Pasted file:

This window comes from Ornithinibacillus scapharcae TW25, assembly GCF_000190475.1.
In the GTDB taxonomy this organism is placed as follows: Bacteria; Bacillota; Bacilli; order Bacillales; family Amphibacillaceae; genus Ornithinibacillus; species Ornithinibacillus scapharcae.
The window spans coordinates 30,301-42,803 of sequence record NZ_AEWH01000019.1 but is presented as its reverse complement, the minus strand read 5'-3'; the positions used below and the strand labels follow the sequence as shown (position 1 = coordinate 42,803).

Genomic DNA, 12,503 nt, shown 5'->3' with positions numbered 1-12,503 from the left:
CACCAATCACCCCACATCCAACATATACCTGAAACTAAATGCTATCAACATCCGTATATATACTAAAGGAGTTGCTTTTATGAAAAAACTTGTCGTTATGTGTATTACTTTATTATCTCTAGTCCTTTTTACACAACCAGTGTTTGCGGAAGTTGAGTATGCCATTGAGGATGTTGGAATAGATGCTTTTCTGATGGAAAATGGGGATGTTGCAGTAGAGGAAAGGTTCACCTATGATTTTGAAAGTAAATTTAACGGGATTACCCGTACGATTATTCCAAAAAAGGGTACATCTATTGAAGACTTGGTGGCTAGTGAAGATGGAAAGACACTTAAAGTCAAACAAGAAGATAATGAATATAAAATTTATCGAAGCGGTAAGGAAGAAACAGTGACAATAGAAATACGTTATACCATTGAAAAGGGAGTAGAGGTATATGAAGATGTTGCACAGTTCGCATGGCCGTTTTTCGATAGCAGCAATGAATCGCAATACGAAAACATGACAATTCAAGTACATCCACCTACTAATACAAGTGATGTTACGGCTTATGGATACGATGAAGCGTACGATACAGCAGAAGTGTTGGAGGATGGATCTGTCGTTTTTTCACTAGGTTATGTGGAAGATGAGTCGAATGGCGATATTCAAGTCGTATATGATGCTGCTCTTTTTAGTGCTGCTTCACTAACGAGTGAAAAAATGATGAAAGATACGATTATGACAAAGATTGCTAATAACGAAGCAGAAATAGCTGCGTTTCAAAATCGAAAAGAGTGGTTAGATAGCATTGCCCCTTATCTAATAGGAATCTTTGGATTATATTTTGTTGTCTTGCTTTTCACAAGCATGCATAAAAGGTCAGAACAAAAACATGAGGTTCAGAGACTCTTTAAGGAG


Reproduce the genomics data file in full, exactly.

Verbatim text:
This window comes from Ornithinibacillus scapharcae TW25, assembly GCF_000190475.1.
In the GTDB taxonomy this organism is placed as follows: Bacteria; Bacillota; Bacilli; order Bacillales; family Amphibacillaceae; genus Ornithinibacillus; species Ornithinibacillus scapharcae.
The window spans coordinates 30,301-42,803 of sequence record NZ_AEWH01000019.1 but is presented as its reverse complement, the minus strand read 5'-3'; the positions used below and the strand labels follow the sequence as shown (position 1 = coordinate 42,803).

Genomic DNA, 12,503 nt, shown 5'->3' with positions numbered 1-12,503 from the left:
CACCAATCACCCCACATCCAACATATACCTGAAACTAAATGCTATCAACATCCGTATATATACTAAAGGAGTTGCTTTTATGAAAAAACTTGTCGTTATGTGTATTACTTTATTATCTCTAGTCCTTTTTACACAACCAGTGTTTGCGGAAGTTGAGTATGCCATTGAGGATGTTGGAATAGATGCTTTTCTGATGGAAAATGGGGATGTTGCAGTAGAGGAAAGGTTCACCTATGATTTTGAAAGTAAATTTAACGGGATTACCCGTACGATTATTCCAAAAAAGGGTACATCTATTGAAGACTTGGTGGCTAGTGAAGATGGAAAGACACTTAAAGTCAAACAAGAAGATAATGAATATAAAATTTATCGAAGCGGTAAGGAAGAAACAGTGACAATAGAAATACGTTATACCATTGAAAAGGGAGTAGAGGTATATGAAGATGTTGCACAGTTCGCATGGCCGTTTTTCGATAGCAGCAATGAATCGCAATACGAAAACATGACAATTCAAGTACATCCACCTACTAATACAAGTGATGTTACGGCTTATGGATACGATGAAGCGTACGATACAGCAGAAGTGTTGGAGGATGGATCTGTCGTTTTTTCACTAGGTTATGTGGAAGATGAGTCGAATGGCGATATTCAAGTCGTATATGATGCTGCTCTTTTTAGTGCTGCTTCACTAACGAGTGAAAAAATGATGAAAGATACGATTATGACAAAGATTGCTAATAACGAAGCAGAAATAGCTGCGTTTCAAAATCGAAAAGAGTGGTTAGATAGCATTGCCCCTTATCTAATAGGAATCTTTGGATTATATTTTGTTGTCTTGCTTTTCACAAGCATGCATAAAAGGTCAGAACAAAAACATGAGGTTCAGAGACTCTTTAAGGAG